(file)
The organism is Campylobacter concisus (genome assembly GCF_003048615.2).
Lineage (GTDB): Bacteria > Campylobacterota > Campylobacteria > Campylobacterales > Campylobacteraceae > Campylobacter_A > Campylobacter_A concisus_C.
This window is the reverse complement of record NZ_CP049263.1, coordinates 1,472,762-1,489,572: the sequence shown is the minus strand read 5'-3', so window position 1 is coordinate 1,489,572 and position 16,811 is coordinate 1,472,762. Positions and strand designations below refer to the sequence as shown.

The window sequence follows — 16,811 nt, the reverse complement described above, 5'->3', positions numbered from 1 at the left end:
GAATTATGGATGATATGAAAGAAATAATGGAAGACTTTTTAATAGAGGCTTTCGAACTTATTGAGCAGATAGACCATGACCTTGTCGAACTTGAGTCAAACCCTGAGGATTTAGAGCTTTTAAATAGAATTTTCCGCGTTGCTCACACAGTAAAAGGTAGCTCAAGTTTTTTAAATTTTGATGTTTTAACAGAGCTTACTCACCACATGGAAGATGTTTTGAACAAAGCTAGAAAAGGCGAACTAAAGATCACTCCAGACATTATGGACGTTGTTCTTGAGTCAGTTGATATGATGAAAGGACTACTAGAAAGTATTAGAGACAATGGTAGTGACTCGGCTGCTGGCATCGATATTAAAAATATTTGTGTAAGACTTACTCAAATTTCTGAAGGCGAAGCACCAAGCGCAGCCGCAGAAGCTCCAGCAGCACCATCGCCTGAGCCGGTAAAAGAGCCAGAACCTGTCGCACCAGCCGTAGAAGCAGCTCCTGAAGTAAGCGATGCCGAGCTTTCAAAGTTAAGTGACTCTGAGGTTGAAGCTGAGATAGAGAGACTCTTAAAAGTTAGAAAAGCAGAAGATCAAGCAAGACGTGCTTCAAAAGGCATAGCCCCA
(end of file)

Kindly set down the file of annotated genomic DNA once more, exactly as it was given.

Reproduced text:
The organism is Campylobacter concisus (genome assembly GCF_003048615.2).
Lineage (GTDB): Bacteria > Campylobacterota > Campylobacteria > Campylobacterales > Campylobacteraceae > Campylobacter_A > Campylobacter_A concisus_C.
This window is the reverse complement of record NZ_CP049263.1, coordinates 1,472,762-1,489,572: the sequence shown is the minus strand read 5'-3', so window position 1 is coordinate 1,489,572 and position 16,811 is coordinate 1,472,762. Positions and strand designations below refer to the sequence as shown.

The window sequence follows — 16,811 nt, the reverse complement described above, 5'->3', positions numbered from 1 at the left end:
GAATTATGGATGATATGAAAGAAATAATGGAAGACTTTTTAATAGAGGCTTTCGAACTTATTGAGCAGATAGACCATGACCTTGTCGAACTTGAGTCAAACCCTGAGGATTTAGAGCTTTTAAATAGAATTTTCCGCGTTGCTCACACAGTAAAAGGTAGCTCAAGTTTTTTAAATTTTGATGTTTTAACAGAGCTTACTCACCACATGGAAGATGTTTTGAACAAAGCTAGAAAAGGCGAACTAAAGATCACTCCAGACATTATGGACGTTGTTCTTGAGTCAGTTGATATGATGAAAGGACTACTAGAAAGTATTAGAGACAATGGTAGTGACTCGGCTGCTGGCATCGATATTAAAAATATTTGTGTAAGACTTACTCAAATTTCTGAAGGCGAAGCACCAAGCGCAGCCGCAGAAGCTCCAGCAGCACCATCGCCTGAGCCGGTAAAAGAGCCAGAACCTGTCGCACCAGCCGTAGAAGCAGCTCCTGAAGTAAGCGATGCCGAGCTTTCAAAGTTAAGTGACTCTGAGGTTGAAGCTGAGATAGAGAGACTCTTAAAAGTTAGAAAAGCAGAAGATCAAGCAAGACGTGCTTCAAAAGGCATAGCCCCA